Knowledge management (KM) is the management of information within an organisation so that its intended users can effectively use it.
Knowledge management (KM) is an intentional and systematic strategy for building and sharing the knowledge base of an organisation. It is a field that encompasses both information technology and intellectual capital.
The core goal of knowledge management is to deliver the appropriate knowledge to the appropriate person at the appropriate time. This might not appear complicated on its own, but it implies a strong connection to corporate strategy, awareness of where and how it exists, processes that cross organisational departments, and assurance that efforts are approved and supported by organisational members.
It is possible for knowledge management to only concentrate on the development, storage, and refining of existing knowledge. The main goal of knowledge management is to produce value and to leverage, enhance, and hone the firm’s competencies and knowledge assets to accomplish organisational goals and targets. It is crucial to keep this in mind.
What is knowledge?
Knowledge is a complex and multi-dimensional construct, and KM solutions come in many flavours, ranging from collaborative tools to social software. But as it relates to business, people, and organisational processes. It is about sharing and organising business knowledge — that is, all the tacit knowledge about what you do and why you do it.
Knowledge includes storing, organising, and using information and implementing policies and procedures to support knowledge management. Knowledge can be considered a body of information that a company can use to improve its operations. Organisations must have a system to manage this information if they want to stay ahead of their competition.
Types of knowledge
Knowledge management (KM) refers to organising, managing, and using knowledge within an organisation. It can be broken down into five main areas: discovery, capture, curation, sharing, and exploitation. Discovery is the process of recognising relevant knowledge within an organisation. Capture refers to the process of capturing this knowledge in a form usable by the organisation. Curation refers to selecting and organising captured knowledge for use by the organisation; sharing refers to distributing this curated knowledge within the organisation or used by its members.
How is knowledge created?
Knowledge management is creating, using, and sharing knowledge to improve organisational performance. It encompasses everything from creating a centralised depository for all know-how to developing effective communication and collaboration tools to ensure everyone in an organisation has access to the right information at the right time. Knowledge management is essential for organisations that want to keep up with changes in their industry and make informed decisions about where to allocate resources.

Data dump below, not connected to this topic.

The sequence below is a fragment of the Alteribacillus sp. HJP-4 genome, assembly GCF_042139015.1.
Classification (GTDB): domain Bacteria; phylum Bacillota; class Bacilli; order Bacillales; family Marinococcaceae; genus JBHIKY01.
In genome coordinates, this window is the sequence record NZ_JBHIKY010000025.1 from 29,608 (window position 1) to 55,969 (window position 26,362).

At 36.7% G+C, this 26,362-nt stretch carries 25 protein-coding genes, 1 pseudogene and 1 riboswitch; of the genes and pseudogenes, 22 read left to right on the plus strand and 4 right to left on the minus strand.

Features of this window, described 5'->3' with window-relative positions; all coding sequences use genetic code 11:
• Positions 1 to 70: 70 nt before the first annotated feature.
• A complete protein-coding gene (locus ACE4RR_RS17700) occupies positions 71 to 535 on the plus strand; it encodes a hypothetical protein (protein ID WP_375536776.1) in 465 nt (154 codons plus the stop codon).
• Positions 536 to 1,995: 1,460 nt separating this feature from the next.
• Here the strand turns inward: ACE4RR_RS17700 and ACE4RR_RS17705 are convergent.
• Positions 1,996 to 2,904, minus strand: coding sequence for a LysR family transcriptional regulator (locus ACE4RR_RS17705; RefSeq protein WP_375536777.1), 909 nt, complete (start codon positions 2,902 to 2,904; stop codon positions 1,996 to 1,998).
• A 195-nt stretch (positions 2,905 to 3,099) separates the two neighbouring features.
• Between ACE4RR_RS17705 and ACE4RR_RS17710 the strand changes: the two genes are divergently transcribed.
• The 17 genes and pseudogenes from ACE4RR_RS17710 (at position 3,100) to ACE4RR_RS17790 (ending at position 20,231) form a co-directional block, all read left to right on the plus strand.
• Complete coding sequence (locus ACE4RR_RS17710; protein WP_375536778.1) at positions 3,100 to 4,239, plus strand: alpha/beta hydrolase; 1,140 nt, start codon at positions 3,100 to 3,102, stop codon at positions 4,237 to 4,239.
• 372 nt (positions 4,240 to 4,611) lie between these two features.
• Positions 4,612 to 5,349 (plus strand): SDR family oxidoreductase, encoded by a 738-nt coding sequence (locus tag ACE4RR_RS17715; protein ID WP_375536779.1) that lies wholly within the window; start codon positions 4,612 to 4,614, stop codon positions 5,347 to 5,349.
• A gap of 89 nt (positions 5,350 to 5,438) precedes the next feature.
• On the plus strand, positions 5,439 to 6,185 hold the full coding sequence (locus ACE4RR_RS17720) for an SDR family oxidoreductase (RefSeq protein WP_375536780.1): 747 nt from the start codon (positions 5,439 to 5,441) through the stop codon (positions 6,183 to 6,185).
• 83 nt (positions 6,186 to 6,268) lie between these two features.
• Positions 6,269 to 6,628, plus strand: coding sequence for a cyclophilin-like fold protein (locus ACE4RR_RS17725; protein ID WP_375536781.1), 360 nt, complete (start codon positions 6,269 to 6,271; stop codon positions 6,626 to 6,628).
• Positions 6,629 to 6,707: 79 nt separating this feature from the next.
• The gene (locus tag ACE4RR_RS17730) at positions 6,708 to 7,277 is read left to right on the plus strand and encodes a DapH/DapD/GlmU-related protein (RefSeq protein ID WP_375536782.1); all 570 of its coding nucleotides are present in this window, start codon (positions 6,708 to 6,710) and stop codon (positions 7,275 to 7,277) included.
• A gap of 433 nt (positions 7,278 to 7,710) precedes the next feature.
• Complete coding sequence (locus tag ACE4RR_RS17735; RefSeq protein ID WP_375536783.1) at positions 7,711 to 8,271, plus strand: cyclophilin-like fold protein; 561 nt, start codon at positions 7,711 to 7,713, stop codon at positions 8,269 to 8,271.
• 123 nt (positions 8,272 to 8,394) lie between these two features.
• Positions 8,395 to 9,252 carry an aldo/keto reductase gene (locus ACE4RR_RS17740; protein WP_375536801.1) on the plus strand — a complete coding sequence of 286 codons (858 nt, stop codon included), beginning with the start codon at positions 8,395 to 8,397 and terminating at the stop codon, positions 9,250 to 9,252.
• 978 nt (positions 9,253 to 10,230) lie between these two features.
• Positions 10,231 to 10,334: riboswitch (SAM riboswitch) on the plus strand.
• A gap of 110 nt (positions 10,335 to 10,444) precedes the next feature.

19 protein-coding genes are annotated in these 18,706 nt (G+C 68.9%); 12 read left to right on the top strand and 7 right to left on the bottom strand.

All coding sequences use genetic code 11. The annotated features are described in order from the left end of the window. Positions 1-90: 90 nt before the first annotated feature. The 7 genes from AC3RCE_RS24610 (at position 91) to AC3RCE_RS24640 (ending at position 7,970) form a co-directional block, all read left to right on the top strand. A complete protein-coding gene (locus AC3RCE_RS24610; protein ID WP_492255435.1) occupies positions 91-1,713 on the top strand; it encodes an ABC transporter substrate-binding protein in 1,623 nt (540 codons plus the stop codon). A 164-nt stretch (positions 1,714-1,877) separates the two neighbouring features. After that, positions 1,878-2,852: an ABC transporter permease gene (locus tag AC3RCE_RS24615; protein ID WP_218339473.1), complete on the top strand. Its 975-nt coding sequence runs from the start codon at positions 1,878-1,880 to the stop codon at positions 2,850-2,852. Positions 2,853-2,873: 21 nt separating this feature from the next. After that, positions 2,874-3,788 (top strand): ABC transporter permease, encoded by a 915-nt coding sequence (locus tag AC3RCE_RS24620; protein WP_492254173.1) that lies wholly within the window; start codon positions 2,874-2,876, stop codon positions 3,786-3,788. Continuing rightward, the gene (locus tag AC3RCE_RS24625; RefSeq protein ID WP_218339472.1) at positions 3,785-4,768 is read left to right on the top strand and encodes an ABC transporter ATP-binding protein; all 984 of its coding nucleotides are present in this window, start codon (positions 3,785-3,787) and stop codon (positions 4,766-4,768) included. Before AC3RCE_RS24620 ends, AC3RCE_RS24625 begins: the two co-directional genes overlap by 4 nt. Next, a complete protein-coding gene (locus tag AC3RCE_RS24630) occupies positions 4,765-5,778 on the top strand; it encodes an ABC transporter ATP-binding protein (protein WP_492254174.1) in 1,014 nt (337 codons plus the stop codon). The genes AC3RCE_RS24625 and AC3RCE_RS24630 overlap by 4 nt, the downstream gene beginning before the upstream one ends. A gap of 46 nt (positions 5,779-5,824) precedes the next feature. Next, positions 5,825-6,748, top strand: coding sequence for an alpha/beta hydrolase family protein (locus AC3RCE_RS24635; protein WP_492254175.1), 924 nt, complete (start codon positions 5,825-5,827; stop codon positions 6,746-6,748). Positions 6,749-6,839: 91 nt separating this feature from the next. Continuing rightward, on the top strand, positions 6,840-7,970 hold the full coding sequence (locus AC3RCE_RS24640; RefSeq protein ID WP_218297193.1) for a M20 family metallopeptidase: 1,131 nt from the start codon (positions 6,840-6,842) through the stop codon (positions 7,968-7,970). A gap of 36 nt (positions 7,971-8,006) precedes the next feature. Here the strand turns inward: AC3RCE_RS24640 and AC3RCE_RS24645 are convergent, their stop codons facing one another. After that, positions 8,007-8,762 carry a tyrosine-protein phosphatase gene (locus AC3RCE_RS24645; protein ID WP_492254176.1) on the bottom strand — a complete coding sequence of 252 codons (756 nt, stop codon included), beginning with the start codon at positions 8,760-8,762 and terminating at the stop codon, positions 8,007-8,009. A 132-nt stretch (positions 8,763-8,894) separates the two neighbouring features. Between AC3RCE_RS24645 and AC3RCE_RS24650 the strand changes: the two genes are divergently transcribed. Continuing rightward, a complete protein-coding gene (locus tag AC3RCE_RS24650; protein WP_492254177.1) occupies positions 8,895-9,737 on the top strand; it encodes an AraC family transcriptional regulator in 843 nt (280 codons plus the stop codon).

The benefits of knowledge management
Most people think knowledge management is about collecting and putting information into a library. While these are important knowledge management functions, information and intellectual property management are also key parts of a knowledge management system.
Organising and sharing knowledge allows you to take advantage of the latest advances in your profession or organisation. You can do what you do better because you have better information and knowledge about what you do. Knowledge is the basis for innovation. Innovations happen when organisations make mistakes. And learning is improved when people share their mistakes and successes to understand the problem better and come up with solutions.
An effective knowledge management system can provide several benefits for businesses, including:
1. Increased efficiency: A knowledge management system can help streamline processes by making it easy for employees to find and share relevant information. This can save time and increase productivity.
2. Improved decision-making: By making accurate and timely information readily available, businesses can make better decisions that are based on sound data.
3. Enhanced customer service: Employees can provide rapid and efficient responses to customer queries with a wealth of accurate information at their disposal. This can improve customer satisfaction levels and build loyalty.
Knowledge management is the process of turning what people already know into information that can be used and of making it easier for people to learn and teach (knowledge creation and transfer). Knowledge management (or KM) is an increasingly accepted concept in various industries. Businesses that have seen the benefits of knowledge management know that there is a direct link between knowledge management and increased productivity, efficiency, and customer service. An effective knowledge management system can help organisations be more efficient overall. When all of an organization’s information is easily accessible and organised, it can run more smoothly. This can save the organisation time and money in the long run.